After nearly two weeks of rain and snow and impossibly Seattle-esque weather, weeks of Duncan moping in the window or pouting at my feet, whining to be taken out to chase the wet little mounds of baby bunnies, this day dawned perfectly, with a sunrise of sherbet oranges and faded blueberry blues.
I awoke shortly before six and everyone––the cats cuddled around me, Duncan at the foot of the bed wrapped in the blanket mom made him for Christmas, and me, especially––was surprised when I didn't roll back over, pull the pillow over my head and sleep for another hour or two. I climbed out of bed, got dressed and had served everyone breakfast before the rest of them joined me. I was standing at the door with the leash waiting for Roo to amble down the hall long before he figured out that I was serious about walking. He was slow and stretchy, pausing for some morning Downward Dog yoga twice before he was ready, and waited patiently for me to attach his leash, a rarity as he usually chirps and dances impatiently around me.
The morning was bright and rather than meander around our complex, as we usually do, we took our time crossing the street to venture into the park, which was entirely ours at that hour. None of the joggers or soccer hoards were out so I took him off leash and let him amble beside me. He was still sleepy and didn't dart ahead but stayed at my side despite my encouragement to run far and wide while he could. The park was lovely in its silence, welcoming and barely awake. The week's rain and snow and terrible winds had shaken the blossoms from the trees and the tiny white petals were scattered across the ground like a dusting of snow. Duncan finally woke up and galloped through them, rolling in them and collecting them in his fur. Then he'd jump up again, shake them free and run away again, pausing every now and then to wait for me, sighing as I took my time, kicking the dew from the blades of grass as I passed.
Only three hours later, after I'd finished the laundry and done the grocery shopping we went out again, walking the length of the property, stopping to let the strolling families, fresh from their breakfasts, pet him, the small children smiling wide as they patted his back, repeating, "Gog" while their parents said, "Yes, nice dog." Duncan didn't mind but stood patiently, his tongue, big and pink and fat on the end, lolling out of his mouth.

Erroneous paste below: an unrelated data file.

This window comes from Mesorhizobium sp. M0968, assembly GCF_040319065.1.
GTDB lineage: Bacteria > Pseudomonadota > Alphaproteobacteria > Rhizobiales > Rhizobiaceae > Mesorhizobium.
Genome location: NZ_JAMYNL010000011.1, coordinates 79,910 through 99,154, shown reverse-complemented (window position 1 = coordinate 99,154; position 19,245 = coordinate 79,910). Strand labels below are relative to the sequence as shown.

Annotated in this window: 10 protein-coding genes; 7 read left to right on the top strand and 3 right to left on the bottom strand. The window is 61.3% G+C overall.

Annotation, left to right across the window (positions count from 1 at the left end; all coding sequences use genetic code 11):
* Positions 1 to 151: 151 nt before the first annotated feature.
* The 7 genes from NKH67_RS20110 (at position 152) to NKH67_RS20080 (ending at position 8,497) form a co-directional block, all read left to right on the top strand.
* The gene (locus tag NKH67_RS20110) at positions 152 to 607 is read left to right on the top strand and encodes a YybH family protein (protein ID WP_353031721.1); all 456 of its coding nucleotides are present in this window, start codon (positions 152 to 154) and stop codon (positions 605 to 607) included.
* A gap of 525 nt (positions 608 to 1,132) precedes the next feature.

At three, after a brief visit from Ken, we ventured back to the park to throw the ball. The families had gathered again, this time for barbecues and Frisbee tosses. I settled down in the grass and watched an ant crawl up the length of my leg, tumbling from hair to hair, before finally reaching my shorts and then the vast white expanse of my t-shirt. Duncan rolled back and forth, kicking his legs up as though sprinting across the sky, where a white crab cloud morphed into a dancing rotisserie chicken, the claws changing slowly into funny little naked wings.
An hour later we ventured down to the pool to sit with Monica and Jimmy and Brady, who'd been there for hours, sunning themselves and taking dips in the surprisingly warm water. I'd made myself a drink, a vodka with blueberry pomegranate juice, and lounged on the deck chairs while Duncan and Roxie, Brady's dog, chased a tennis ball. Monica tossed the ball in the pool, which was too much for Roxie, who talks a tough talk but can't manage to walk it, but Duncan, with only a little coaxing, soon found himself paddling back and forth after it. He had trouble navigating the stairs but once he managed to figure them out he was fine. His first swim of the season. Soon we'll be spending our weekends at Chatfield splashing in the river.
After a short nap we ventured out at the moment when the sun had finally slipped below the horizon. The sky had softened and changed from faded blueberry to washed denim, and the moon, with bright Venus sitting just below her at four o'clock, was brilliant before us. The day had cooled and the heavy smells of evening were wafting all around us: cut grass, burgers and chicken on the grill, fabric softener blowing from the drier vents. Roo, finally dry, if not a bit fluffier than usual, trotted beside me, sniffing the edges of the low shrubs and peering deep within them for a sight of the bunnies, which only a few weeks ago were smaller than and nearly as trusting as kittens.
We will both sleep well tonight, me especially because I know this was a day for Duncan, who has been patiently waiting for the clouds to pass and the sun to shine bright in his face.